Northern Mexico Attractions

Northern Mexico Attractions

The north of the country is mostly desert, a large barren plateau swept by the wind. It is surrounded by the mountain ranges of the Eastern and Western Sierra Madre.

Morelia is located between Guadalajara and Mexico City. The town is known for the unusual stone facades of the older houses. In the markets you can buy beautiful weavings and lacquerware. The town of Pátzcuaro is located 60 km from Morelia. Located on what is perhaps the most beautiful lake in Mexico, it is one of the most quintessential Mexican cities, blending colonial and Native American heritage.

Chihuahua is the capital of the largest Mexican state of the same name and an important industrial and commercial center. The city has fine colonial buildings, including the 18C Cathedral, Government Palace, City Hall and Quinta Luz, the Villa Museum, which houses mementos of revolutionary hero Pancho Villa. Also worth seeing is the Monument to the División del Norte by Doroteo Arango (Pancho Villa’s real name). There is a wide range of leisure activities: bullfights, dog and horse racing, nightclubs and restaurants. Ciudad Juárez is a commercial and cultural center with modern buildings in traditional style. The city is known for serapes (blankets) and glassware.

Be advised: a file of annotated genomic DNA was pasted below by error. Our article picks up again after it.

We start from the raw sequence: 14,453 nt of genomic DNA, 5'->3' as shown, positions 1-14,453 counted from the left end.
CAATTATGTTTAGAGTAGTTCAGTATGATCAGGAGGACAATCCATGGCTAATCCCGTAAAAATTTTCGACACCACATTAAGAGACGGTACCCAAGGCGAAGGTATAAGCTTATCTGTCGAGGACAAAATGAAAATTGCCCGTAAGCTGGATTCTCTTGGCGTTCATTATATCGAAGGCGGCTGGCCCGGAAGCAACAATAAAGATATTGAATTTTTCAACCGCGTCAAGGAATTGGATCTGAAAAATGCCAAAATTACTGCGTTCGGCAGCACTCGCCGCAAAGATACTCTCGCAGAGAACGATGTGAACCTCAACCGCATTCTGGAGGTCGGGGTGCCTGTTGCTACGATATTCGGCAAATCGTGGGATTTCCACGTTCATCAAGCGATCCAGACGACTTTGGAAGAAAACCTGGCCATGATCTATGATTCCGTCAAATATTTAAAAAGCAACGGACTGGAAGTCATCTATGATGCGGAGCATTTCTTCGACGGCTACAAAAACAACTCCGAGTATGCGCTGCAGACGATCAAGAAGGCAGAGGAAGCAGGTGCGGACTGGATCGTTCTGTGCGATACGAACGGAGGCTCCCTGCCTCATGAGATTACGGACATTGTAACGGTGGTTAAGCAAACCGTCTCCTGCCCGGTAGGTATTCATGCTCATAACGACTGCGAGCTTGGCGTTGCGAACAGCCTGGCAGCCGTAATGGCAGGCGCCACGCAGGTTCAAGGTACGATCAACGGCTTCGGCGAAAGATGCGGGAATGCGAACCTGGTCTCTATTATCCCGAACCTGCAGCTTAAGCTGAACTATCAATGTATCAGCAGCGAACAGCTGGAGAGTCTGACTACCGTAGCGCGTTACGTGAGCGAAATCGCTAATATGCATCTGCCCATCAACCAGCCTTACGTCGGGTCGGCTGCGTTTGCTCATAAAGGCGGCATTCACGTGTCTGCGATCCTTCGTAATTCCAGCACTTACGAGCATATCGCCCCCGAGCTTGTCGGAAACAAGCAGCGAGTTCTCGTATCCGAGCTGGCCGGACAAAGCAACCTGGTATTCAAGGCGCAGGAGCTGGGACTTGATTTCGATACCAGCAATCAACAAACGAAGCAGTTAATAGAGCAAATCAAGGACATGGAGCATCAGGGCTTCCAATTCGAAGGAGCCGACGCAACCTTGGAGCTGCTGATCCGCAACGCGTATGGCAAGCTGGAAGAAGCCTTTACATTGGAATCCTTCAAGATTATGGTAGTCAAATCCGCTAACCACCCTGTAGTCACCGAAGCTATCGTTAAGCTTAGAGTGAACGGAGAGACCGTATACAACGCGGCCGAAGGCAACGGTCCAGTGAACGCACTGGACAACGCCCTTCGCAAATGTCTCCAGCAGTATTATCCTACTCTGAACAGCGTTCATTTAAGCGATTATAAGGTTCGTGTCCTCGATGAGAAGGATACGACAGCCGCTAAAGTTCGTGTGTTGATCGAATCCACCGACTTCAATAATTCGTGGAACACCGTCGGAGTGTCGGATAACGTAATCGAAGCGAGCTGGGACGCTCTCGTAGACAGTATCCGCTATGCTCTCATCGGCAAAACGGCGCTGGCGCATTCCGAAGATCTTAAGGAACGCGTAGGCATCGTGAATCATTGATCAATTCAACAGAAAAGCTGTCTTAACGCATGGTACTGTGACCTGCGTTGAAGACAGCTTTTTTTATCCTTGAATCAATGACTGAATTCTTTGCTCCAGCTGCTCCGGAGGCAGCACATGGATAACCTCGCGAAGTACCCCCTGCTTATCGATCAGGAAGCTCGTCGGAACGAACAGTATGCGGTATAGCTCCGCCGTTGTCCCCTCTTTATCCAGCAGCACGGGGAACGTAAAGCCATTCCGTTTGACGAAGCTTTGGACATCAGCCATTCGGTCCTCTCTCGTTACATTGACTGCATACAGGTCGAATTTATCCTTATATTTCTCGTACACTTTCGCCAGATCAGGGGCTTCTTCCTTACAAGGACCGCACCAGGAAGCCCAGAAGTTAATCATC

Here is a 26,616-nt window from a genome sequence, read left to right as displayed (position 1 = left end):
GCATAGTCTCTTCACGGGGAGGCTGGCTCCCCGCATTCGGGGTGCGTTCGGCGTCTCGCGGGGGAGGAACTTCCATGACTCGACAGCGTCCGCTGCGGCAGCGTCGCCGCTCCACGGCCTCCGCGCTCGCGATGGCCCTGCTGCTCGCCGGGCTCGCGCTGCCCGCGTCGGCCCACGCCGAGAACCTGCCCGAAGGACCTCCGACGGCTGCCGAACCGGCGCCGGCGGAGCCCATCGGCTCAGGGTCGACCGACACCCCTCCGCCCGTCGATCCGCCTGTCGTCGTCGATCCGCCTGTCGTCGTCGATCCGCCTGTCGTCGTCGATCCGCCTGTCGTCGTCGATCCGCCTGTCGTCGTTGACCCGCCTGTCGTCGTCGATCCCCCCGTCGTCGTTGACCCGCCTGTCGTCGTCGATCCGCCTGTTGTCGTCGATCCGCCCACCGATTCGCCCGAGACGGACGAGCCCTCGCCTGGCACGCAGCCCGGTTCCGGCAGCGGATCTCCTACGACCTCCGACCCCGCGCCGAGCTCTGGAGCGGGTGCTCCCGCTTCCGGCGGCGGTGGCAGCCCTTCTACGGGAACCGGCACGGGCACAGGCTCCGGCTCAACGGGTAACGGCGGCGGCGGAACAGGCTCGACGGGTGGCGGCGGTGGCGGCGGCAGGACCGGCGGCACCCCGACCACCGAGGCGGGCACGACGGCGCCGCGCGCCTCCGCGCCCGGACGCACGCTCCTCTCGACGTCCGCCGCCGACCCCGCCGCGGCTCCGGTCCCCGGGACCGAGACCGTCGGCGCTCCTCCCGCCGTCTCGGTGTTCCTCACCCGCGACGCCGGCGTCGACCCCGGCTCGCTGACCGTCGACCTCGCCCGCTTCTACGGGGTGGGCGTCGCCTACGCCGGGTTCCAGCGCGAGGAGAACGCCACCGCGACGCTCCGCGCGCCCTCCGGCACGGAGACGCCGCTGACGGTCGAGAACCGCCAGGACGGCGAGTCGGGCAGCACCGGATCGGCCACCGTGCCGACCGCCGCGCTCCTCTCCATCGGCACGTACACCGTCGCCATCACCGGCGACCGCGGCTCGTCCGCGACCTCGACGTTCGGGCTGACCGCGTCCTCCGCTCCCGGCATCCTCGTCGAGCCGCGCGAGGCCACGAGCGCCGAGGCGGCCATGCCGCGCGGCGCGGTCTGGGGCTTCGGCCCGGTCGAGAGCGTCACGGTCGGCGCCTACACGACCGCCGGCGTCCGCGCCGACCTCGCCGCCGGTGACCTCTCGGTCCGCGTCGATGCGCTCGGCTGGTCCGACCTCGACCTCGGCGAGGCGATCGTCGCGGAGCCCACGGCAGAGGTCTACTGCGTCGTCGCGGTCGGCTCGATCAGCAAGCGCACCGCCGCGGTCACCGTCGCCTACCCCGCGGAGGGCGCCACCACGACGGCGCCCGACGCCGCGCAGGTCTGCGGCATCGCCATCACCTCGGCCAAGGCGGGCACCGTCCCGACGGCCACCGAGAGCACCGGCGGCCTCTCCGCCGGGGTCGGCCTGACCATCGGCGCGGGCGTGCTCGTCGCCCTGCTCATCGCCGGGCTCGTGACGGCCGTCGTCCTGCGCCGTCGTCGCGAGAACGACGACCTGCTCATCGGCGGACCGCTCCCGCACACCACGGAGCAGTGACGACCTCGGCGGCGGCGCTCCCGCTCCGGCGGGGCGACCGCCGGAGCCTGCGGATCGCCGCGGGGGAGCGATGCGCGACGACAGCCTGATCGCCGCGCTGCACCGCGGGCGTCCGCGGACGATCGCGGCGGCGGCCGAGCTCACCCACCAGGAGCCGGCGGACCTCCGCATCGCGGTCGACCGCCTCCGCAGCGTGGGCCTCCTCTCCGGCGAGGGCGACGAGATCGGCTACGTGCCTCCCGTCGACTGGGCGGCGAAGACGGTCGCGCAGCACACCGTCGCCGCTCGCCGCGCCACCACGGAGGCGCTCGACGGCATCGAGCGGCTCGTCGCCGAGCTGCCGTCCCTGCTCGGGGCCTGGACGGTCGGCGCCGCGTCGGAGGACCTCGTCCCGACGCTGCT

• Andyeducation: Introduction to education system in Mexico, including compulsory schooling and higher education.

A trip on the Copper Valley Railway from the Gulf of California to Chihuahua is an unforgettable experience; Sugar cane plantations, ghost towns and the valleys of the western Sierra Madre pass by the train windows. There are 73 tunnels and 28 bridges to overcome, and each time the view becomes more exciting. During the stopover in Divisadero you can look into the depths of the Barranca del Cobre, where the Río Urique has dug a river bed up to 3660 m deep through the mountains. An hour inland, Creel is a good base for exploring the Sierra Tarahumara, which is named after the approximately 50,000 Tarahumara Indians who live here. The region with its rich flora and fauna is one of the most beautiful in Mexico and is a paradise for nature lovers. The journey time is around 13 hours.

Puebla is 2160 m above sea level and is typical of colonial cities. It is known for the faience that adorns church domes and house walls. Colorful ceramic decorations can be seen throughout the city and beautiful pottery can be bought at the market. There are over 60 churches, some of the most beautiful being the Cathedral and the Iglesia de Santo Domingo with the Rosary Chapel. The Casa del Alfenique exhibits handicrafts and local costumes. The silhouette of the volcanoes Popocatéptl, Iztaccíhuatl and Pico de Orizaba, which can be seen from Puebla, is impressive.

Tepozotlán is located 43 km from the capital and is known for its impressive baroque church, the facade of which is decorated with over 300 sculptures. The 16th-century nunnery has powerful buttresses. On the nearby hill is an Aztec sacred site dedicated to the god of feasting and drinking. On September 8th every year a festival with Aztec dance and theater performances takes place here. The experiences of Mexican pilgrims on their way to Bethlehem are recreated in the Pastorellas.